He hadn’t told very many people about his dream. Famke knew, but she just kind of tutted and told him “maybe someday.” She said that it was unrealistic and that if they were lucky, maybe they could eventually get rooms in the Miner’s Quarters or over in the Wharf. Everyone told him it was impossible, a pipe dream. No one had ever told him it wasn’t even worth the effort.

The runner’s take on the situation was that he should save up whatever he could for a few months and join one of the caravans out of the city. Forget the Rose District, and Denid. She said he could head to Eron or Kor, or maybe up to Vetania. Maybe even jump continents and head over to Estaia and find work in Portanul or Harstole. Hundreds of towns and cities would offer better opportunities, more money, better housing, and better air. Why would he fight so hard to move up in a town that didn’t need or want him?

What hurt was that in a way, she made sense. It would be easier to leave, to just pack their bags and make a fresh start somewhere else. But that was the thing about the Haze Runners: they didn’t put a lot of stock in home. They would run wherever they were needed, traveling the world, flitting about from town to town, never really settling down. She would never understand. He didn’t want to start somewhere else. He couldn’t even conceive of it. She might as well have asked why he didn’t just fly to get around. It was a good idea, and had its merits, but it wasn’t actually possible. He was born in Denid. He would live in Denid. And he would conquer Denid. Someday he would live in the Rose District. Someday he would win. Leaving would just be giving up.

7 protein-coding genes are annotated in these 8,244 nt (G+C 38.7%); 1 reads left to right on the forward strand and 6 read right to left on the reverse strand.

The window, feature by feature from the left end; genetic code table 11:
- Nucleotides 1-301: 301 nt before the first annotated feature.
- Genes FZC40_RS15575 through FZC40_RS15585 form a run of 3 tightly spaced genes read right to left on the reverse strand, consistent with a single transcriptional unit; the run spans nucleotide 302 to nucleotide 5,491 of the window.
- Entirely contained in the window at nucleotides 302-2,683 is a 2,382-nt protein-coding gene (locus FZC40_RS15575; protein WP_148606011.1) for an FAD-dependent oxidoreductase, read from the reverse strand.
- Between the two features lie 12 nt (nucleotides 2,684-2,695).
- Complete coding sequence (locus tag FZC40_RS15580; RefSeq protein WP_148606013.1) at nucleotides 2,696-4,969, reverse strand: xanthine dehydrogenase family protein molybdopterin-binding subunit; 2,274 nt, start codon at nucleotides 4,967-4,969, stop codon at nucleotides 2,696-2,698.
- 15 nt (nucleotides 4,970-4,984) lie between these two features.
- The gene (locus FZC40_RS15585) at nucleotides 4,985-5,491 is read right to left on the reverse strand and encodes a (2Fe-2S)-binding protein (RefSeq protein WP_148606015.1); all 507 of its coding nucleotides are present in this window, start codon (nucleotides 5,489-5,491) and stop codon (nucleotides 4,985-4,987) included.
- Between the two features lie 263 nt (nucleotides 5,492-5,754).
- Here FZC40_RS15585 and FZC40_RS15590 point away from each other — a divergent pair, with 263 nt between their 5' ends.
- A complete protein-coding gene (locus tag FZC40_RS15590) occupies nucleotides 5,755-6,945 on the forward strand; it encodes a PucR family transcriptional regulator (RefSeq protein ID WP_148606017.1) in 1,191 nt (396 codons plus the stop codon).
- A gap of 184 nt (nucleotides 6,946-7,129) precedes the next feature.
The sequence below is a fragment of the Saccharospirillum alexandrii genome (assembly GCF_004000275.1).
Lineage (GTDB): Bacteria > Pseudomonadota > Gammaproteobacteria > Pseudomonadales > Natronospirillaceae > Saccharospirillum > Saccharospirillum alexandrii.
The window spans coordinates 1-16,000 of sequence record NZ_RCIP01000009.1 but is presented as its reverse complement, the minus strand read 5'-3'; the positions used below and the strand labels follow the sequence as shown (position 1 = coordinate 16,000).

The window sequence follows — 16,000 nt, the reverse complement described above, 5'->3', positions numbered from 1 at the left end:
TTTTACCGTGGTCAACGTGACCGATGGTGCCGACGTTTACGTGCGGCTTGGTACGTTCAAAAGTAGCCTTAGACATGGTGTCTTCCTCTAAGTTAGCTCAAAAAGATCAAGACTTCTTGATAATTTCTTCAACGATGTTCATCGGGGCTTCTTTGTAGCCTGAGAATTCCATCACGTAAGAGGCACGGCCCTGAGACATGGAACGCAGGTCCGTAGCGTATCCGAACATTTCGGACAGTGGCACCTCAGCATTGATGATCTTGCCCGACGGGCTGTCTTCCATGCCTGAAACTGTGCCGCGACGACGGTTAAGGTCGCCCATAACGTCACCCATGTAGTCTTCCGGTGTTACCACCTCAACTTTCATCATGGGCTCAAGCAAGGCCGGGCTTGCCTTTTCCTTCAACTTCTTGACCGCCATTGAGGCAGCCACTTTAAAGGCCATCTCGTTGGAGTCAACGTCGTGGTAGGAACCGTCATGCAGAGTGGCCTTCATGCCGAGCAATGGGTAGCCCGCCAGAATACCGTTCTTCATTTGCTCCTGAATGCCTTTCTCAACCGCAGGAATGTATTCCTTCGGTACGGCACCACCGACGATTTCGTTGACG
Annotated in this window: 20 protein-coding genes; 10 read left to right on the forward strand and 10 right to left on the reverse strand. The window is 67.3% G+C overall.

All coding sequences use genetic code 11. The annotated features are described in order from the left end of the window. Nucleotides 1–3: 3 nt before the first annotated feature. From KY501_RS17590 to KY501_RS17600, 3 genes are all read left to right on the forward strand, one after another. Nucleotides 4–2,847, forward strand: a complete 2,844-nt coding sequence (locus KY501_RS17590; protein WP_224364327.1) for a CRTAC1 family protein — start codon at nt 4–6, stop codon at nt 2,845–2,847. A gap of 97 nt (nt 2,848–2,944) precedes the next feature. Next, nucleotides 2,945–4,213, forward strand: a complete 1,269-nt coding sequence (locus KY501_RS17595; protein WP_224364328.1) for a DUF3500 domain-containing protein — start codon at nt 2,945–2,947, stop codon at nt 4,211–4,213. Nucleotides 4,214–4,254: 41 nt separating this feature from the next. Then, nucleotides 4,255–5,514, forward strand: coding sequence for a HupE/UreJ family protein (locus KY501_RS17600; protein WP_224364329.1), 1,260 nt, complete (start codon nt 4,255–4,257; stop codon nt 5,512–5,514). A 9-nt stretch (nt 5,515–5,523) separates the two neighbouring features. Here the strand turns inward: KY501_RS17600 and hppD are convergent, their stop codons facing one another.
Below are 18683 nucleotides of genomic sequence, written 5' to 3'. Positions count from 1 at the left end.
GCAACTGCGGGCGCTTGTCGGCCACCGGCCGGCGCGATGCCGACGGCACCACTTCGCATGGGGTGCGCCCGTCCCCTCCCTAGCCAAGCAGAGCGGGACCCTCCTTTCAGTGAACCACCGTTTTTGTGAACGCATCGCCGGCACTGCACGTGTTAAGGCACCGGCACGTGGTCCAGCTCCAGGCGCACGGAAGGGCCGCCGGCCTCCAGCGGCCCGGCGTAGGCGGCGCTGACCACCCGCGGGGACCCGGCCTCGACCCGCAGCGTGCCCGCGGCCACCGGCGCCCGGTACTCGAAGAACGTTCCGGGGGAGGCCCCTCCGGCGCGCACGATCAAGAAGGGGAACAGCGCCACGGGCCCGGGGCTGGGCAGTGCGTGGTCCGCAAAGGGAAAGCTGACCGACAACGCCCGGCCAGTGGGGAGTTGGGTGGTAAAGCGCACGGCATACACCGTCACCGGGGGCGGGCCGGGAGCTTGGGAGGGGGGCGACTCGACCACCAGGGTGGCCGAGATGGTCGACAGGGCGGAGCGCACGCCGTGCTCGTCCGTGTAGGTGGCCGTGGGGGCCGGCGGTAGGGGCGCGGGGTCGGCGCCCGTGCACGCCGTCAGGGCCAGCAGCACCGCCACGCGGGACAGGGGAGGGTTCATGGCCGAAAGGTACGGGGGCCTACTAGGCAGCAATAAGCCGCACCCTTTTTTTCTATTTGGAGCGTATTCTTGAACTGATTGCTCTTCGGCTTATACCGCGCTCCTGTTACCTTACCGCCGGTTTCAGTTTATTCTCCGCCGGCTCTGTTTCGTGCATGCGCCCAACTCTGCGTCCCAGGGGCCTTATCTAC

Famke thought she could win by staying the course, working hard, proving herself, and taking the city a little at a time. She was smart, but Holden knew the city, and he saw the realities. He knew that drastic change took drastic risk. Though she hadn’t meant to, Famke had given him an idea. It wasn’t a good idea, he was willing to admit. It multiplied the risk he was taking by a huge margin, but then, it wasn’t really a risk at all, was it? He knew the outcome of the fight, he knew the odds the bookies were giving, and he knew that the money he’d managed to scrounge up wasn’t going to be enough. Payouts like this only happen once in a lifetime. So it was time to really up his game. He passed a gap in the buildings that offered a view of the Rose District, and nodded to himself. Shoot for the moon, he thought. It’s time to win.


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